World Soil Day falls on December 7th and it has the importance of soil as a lifeblood of horticulture and the planet on our minds.  In this week's blog post we look at a monumental 100 year-long study into soil health, and the promising findings it's made regarding how growers can improve their soil health and yields, and how organic growers in particular can match conventional yields.  We'll also look at how the study has highlighted the need to bridge the gap between scientific studies and practical application.  Finally, we'll discuss how Croptracker helps growers conduct their own longitudinal studies, helping them get the most out of experimental trials and make more informed decisions for their operations.

Researchers at UC Davis are beginning the 25th year of a planned century-long study of how conventional and organic management practices change the soil over time.  For researchers at the several study sites nationwide, soil health is at the top of the priority list.

“We have neglected soil health for many years,” says Kate Scow, UC Davis soil microbial biologist and director of Russell Ranch, one of UC Davis's nationwide research sites in Winters, California.  “There are indications you can look for in your field, and we are also taking measurements you can only do in a laboratory.”

Researchers presented findings at Russell Ranch Field Day 2018: Increasing Farm Resilience Through Healthy Soils and Water Management.  

As presented at the field day, the study has revealed how common soil-quality metrics fail to address the organisms that live within it.  One such metric is the Storie Index, a method of soil rating developed in the 1930s which measures soil depth and texture, soil permeability, soil chemical characteristics, drainage, surface runoff, and climate.  However, the UC Davis study has disputed the legitimacy of the index as a true test of soil health.  "We have a field with soil that is 100 on the Storie Index, which is as good as it can be,” says grower Rich Collins of Collins Farm in Davis, California. “But it was 100 when we got it, and it was dead.”

Results from the 25-year progress (so, in this century-long study's case, "early results") indicate that a program of treating the soil with cover crops and composted poultry manure can enhance the life of the soil.  “The organic treatment has the highest score on biological indicators of soil health," says Scow.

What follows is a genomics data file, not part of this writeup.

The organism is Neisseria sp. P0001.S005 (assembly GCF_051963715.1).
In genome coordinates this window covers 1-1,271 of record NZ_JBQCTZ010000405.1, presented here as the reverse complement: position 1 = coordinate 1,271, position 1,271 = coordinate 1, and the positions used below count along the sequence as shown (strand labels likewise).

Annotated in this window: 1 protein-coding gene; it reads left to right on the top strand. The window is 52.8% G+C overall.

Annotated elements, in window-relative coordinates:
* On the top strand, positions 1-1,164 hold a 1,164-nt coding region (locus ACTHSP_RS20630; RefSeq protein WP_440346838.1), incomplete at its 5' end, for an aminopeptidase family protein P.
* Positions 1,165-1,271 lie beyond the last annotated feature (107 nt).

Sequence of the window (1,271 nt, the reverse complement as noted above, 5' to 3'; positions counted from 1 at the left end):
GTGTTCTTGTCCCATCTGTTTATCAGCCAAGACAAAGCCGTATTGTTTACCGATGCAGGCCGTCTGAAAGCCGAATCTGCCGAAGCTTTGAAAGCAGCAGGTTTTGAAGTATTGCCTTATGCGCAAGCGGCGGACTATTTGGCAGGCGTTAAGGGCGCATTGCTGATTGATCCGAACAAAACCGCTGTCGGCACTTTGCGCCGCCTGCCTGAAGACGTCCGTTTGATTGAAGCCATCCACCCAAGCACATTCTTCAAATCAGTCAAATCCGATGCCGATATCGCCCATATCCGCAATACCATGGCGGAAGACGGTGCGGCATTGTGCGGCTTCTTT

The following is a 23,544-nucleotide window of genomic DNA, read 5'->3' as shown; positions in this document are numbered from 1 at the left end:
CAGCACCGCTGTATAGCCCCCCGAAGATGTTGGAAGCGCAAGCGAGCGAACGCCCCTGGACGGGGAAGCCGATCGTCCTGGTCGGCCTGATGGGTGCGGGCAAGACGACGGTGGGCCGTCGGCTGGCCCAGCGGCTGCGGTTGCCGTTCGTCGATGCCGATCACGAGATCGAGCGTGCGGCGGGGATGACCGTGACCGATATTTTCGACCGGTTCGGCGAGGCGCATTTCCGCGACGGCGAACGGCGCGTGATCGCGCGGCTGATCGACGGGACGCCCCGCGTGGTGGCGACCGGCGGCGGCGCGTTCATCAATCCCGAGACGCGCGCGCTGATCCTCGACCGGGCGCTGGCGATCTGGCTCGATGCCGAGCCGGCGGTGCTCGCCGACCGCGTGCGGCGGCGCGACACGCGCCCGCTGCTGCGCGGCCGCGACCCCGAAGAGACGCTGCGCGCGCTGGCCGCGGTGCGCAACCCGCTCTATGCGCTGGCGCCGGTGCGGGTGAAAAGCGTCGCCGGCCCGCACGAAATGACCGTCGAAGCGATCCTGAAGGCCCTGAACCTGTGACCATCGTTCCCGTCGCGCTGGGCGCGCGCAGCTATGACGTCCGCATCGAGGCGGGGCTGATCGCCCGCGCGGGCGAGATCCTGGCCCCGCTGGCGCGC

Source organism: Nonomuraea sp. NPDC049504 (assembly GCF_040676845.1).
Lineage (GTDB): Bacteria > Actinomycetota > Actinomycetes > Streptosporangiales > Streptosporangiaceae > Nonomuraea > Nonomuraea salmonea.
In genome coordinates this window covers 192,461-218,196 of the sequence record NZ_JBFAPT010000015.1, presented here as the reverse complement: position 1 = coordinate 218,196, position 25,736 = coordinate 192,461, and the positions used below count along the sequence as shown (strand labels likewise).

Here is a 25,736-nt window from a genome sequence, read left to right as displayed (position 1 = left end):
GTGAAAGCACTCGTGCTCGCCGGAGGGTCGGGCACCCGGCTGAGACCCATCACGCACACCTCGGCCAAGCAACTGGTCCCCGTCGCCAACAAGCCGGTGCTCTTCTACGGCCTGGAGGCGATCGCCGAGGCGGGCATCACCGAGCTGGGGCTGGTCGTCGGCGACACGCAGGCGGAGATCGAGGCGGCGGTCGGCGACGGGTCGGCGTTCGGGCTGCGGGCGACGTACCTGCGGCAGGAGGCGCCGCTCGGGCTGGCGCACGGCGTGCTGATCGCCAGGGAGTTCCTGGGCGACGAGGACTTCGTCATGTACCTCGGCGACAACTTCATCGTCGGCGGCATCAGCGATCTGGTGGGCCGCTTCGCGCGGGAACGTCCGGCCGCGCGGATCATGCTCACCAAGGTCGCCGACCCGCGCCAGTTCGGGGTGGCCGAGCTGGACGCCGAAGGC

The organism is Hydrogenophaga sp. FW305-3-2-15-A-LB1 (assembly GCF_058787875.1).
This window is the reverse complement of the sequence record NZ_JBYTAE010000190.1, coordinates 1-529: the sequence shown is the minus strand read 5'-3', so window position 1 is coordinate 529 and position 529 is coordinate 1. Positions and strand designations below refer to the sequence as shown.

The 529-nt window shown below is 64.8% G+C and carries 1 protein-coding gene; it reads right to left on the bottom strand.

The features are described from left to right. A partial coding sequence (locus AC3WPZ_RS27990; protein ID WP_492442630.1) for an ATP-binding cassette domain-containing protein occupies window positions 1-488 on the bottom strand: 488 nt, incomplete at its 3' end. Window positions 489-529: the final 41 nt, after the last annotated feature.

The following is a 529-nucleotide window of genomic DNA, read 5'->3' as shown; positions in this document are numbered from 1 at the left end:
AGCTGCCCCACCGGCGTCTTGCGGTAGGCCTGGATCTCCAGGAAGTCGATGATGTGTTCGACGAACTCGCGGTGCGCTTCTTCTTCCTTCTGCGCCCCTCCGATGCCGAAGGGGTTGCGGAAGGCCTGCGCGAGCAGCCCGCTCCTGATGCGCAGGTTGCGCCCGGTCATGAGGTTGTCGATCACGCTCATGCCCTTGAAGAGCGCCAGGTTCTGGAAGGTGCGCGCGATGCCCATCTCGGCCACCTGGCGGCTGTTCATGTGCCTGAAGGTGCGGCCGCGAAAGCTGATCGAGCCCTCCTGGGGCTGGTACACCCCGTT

Researchers even discovered that this treatment program can produce organic yields of some crops that match nearby conventional plots.

“Unlike the literature that says organic yields are 15 to 20 percent lower, our organic tomato yields were not lower,” said Nicole Tautges, UC Davis Russell Ranch cropping systems researcher. “We see a positive yield response to cover crops. We saw an increase in tomatoes in two or three years; with corn, it took seven or eight.”

The field day discussion highlighted a need for greater applicability of academic trials to production in a competitive commercial environment.  After all, in the practical world, it is not always viable to let the soil take time off from production long enough to benefit from cover crops.  To compound this, researchers are finding that the practices that build long-term soil resiliency may not pay off in better yields or crop quality the first year or two - meaning growers have a long wait to see if experimental programs will even benefit them at all.  “When I hear a scientist trying something on a small plot that’s working great, I’m not going to go out and try it on 100 acres,” commented one grower at the field day. “When my neighbor does something next door, I pay attention to it."

The study discussed today reflects a growing understanding of the importance of soil health to horticulture, and it's exciting to think what the study will uncover in the next 75 years.  In the meantime, steps should be taken to build the connection between academia and practical application.  Closer collaboration between scientists and growers, more trials conducted on real farms rather than testing sites, and more funding to help growers mitigate the risk of implementing experimental programs may help bridge the gap.

smartphonebig copyMeanwhile, growers may want to conduct their own longitudinal studies to assess the efficacy of experimental programs by tracking changes in yields.  In the past, this would have been a strenous effort; with hand-drawn calculations and scores of paperwork and notes to dig out of storage and make sense of.  Today, crop management software like Croptracker lets growers easily accumulate, store, and view long-term data.  Capable of generating over 50 reports, Croptracker can make sense of years of records instantaneously and let growers track trends over time.  This lets growers accurately assess how different management practices have affected their results and make more informed decisions for their farm.

As mentioned above, results of scientific studies conducted in one geographical area cannot be assumed to be generalizable to every farm.  If growers have the tools to conduct their own longitudinal studies, they can test-drive new management practices, understand how their yields are affected, and determine if the program is worth continuing. 


Need a refresher on any of Croptracker's features? Head over to our Knowledge Base, where you'll find step-by-step tutorials as well as common troubleshooting tips and more.  And as always, if you're ever stuck, never hesitate to e-mail us at or Live Chat with us by clicking the green speech bubble helpicon in your bottom right-hand corner.  We're always happy to help you let Croptracker make your farm become more efficient, safe, and profitable!


 Missed Last Week's Blog Post?
Why Aren't There More Organic Farms?